The COSMIN Risk of Bias checklist was used to evaluate the methodological quality of the included studies.12,13 Each study could be rated as very good, adequate, doubtful, or inadequate. Disagreements were discussed by the group until consensus was reached. For structural validity and internal consistency, the instruments’ measurement model (reflective vs formative) was considered. Reflective scales “reflect” the latent construct, ie, changes in HRQoL caused changes in the item scores measured. Formative (sometimes called “causal”) models measure items that directly cause changes in HRQoL.14 We characterized each instrument’s original description as reflective or formative. However, when a description was not available, this determination was made by the authors using guidance such as the “thought test.”15 Structural validity and internal consistency were not evaluated for formative instruments.15-17 If the instrument contained a mix of reflective and formative items and structural validity and internal consistency were reported, the instrument was assumed to be based on a reflective model and such measurement properties were evaluated.12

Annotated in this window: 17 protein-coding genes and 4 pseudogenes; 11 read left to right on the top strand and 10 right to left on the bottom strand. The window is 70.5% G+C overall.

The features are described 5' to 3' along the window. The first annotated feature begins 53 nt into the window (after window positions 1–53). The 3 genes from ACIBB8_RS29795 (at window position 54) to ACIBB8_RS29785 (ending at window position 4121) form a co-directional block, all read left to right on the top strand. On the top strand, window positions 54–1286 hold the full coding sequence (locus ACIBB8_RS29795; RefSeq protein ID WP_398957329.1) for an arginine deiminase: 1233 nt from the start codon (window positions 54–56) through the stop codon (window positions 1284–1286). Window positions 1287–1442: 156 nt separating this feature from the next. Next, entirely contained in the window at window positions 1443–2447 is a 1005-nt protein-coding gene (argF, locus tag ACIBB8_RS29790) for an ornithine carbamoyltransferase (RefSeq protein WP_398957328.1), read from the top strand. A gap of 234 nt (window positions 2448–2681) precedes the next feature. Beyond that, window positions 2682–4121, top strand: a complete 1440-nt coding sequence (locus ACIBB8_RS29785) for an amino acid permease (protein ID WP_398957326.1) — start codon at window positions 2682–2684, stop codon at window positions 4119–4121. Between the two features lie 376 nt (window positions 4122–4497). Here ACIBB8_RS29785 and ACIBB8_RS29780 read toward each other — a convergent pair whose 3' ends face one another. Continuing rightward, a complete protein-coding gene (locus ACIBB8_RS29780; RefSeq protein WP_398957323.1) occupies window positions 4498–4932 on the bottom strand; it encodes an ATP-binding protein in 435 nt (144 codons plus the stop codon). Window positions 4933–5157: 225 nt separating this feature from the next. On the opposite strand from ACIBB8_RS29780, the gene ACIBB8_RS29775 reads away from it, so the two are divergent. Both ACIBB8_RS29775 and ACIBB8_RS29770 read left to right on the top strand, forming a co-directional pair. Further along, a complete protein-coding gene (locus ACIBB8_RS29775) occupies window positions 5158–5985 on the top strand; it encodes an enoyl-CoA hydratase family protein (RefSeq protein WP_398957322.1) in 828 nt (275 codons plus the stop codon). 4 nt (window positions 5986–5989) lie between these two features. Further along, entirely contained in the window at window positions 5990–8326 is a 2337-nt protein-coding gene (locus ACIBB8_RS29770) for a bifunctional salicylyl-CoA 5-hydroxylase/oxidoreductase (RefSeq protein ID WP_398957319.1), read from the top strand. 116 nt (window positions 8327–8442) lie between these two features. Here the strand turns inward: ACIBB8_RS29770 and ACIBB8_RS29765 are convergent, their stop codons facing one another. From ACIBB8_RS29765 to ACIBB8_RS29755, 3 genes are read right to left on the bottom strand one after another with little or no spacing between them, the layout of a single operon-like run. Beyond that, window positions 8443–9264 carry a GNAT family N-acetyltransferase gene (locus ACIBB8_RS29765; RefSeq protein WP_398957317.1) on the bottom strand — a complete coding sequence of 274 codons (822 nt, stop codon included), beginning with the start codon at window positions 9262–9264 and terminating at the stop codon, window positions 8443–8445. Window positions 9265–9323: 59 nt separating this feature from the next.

The result of each study on a measurement property were extracted and evaluated using the Criteria for Good Measurement Properties proposed by COSMIN guidelines. Accordingly, each result was rated as sufficient, insufficient, or indeterminate.11 Results from individual studies were then qualitatively summarized per measurement property per PROM. The summarized result was also compared against the same criteria and rated as sufficient, insufficient, indeterminate, or inconsistent.